Institute for Social Marketing and Health
We must understand why an evaluation of the flavour ban – potentially one of the most significant public health policies in the UK in decades – has largely been overlooked. A comprehensive evaluation is essential to understanding whether the policy has been effective.
The popularity of menthol cigarettes across the UK was driven by the introduction in 2011 of cigarettes that contained one or more capsules in the filter, that could be squeezed to change the flavour. At the time of the study, the UK was the largest market in Europe for capsule cigarettes and one of the biggest in the world.
Dr Moodie said the lack of research on flavoured cigarette use, and capsule cigarette use in particular, was “perplexing”, adding: “Questions must be asked as to why capsule cigarettes, and the risks they pose to children and young people in particular, have received so little attention.
“One reason for this oversight is the excessive focus on electronic cigarettes. While e-cigarettes merit investigation, to do so to the almost total neglect of a product that makes smoking appear cool and fun to children is a major failing.
“In addition, we must understand why an evaluation of the flavour ban – potentially one of the most significant public health policies in the UK in decades – has largely been overlooked. A comprehensive evaluation is essential to understanding whether the policy has been effective.”
The new research reveals that 60.5% of young smokers reported using menthol cigarettes in the 30 days prior to the survey – with 42.3% using menthol capsule cigarettes and 18.2% using traditional, non-capsule menthol cigarettes.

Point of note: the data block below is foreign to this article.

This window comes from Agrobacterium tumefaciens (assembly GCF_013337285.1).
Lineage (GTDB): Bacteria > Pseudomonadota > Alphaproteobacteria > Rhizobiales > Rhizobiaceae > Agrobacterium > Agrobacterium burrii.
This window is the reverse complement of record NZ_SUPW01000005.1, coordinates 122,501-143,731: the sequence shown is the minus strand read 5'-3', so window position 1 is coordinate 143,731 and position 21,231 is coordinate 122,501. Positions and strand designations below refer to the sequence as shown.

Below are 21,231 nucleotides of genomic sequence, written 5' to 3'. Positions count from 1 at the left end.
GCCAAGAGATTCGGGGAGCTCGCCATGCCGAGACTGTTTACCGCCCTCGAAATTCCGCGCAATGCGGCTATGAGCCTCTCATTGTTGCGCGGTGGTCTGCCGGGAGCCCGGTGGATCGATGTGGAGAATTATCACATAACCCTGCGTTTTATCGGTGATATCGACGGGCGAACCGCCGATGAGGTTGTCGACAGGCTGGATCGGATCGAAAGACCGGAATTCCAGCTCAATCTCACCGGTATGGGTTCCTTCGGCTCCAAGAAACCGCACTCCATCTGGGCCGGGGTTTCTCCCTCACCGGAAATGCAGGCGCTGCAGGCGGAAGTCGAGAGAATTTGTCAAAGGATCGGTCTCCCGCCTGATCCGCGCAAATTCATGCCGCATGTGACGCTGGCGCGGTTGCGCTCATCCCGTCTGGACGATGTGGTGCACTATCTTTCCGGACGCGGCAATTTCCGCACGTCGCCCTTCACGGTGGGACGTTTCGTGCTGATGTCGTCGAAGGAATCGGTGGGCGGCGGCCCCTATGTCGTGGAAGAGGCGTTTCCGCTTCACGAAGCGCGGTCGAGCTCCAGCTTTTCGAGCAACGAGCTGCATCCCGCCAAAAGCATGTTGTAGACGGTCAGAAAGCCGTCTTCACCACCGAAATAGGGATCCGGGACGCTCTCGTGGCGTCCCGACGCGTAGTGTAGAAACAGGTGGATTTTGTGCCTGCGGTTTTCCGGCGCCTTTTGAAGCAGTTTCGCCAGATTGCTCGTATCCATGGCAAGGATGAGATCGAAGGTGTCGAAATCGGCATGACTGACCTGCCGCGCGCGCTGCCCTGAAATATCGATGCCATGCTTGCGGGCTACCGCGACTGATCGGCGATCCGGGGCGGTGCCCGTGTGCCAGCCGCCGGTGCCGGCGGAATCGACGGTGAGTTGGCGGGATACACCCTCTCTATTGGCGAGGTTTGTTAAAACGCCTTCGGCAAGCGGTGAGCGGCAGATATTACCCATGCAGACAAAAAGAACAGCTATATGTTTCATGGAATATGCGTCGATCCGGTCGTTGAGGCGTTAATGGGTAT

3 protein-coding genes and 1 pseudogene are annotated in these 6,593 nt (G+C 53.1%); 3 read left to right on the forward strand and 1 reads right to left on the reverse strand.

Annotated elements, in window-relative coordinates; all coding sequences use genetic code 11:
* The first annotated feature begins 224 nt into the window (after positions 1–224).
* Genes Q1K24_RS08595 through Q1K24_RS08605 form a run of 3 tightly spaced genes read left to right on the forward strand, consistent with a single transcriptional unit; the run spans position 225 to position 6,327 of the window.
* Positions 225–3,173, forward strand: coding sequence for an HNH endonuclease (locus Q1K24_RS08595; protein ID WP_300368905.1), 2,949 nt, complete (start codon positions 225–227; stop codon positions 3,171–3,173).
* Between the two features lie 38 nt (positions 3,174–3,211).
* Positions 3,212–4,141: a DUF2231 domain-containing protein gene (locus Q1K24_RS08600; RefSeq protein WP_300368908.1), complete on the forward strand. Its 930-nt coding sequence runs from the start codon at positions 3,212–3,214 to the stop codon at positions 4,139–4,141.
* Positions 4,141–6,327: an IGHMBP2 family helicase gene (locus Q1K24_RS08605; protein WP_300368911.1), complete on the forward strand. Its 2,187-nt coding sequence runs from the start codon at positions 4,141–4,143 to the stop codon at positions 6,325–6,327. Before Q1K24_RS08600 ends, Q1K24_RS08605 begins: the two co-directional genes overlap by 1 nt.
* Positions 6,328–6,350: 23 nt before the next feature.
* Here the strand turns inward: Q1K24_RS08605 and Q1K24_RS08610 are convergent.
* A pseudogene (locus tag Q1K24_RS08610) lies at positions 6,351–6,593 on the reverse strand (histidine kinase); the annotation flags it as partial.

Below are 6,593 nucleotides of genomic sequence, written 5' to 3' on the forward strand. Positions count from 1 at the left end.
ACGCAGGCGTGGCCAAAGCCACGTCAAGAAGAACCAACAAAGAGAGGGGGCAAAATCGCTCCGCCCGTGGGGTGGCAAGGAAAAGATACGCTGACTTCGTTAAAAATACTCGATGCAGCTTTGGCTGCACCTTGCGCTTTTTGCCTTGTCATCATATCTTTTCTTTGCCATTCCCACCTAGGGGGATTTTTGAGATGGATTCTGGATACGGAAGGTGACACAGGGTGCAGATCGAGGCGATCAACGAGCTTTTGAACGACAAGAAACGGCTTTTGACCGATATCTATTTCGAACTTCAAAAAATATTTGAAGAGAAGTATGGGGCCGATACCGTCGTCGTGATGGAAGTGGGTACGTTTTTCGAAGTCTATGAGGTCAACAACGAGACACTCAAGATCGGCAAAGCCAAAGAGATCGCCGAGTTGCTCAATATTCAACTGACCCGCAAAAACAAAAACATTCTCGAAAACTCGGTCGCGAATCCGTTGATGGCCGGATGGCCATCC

“Given the large sample size, this is a significant finding as it shows how popular flavoured cigarettes – particularly capsule cigarettes – are among young people,” Dr Moodie said.
“While the UK and European Union have recently banned flavoured cigarettes, our findings are relevant as they help to justify the ban, and they are extremely important for countries where these products remain available.”
Dr Moodie collaborated on the research with Dr Nicholas Page and Professor Graham Moore, of The Centre for Development, Evaluation, Complexity and Implementation in Public Health Improvement (DECIPHer) at Cardiff University.
Dr Page said: “That three in five underage smokers in Wales had used menthol cigarettes in the 30 days prior to the survey clearly shows just how popular these products were among young smokers prior to the ban.
“Findings such as this also act to demonstrate the value of continuing to monitor issues affecting children’s health and wellbeing through population surveys, such as those undertaken within the School Health Research Network in Wales.”
The paper, Prevalence of menthol cigarette use among 11-16 year olds in Wales prior to a ban on characterising flavours in cigarettes: Findings from the 2019 Student Health and Wellbeing survey, is published in Nicotine and Tobacco Research.
SHRN is a partnership between DECIPHer at Cardiff University, Wales Institute of Social & Economic Research, Data & Methods (WISERD), Welsh Government, Public Health Wales and Cancer Research UK. It is funded by Health and Care Research Wales, the Health & Social Services and Education & Public Services departments, Welsh Government and by Public Health Wales.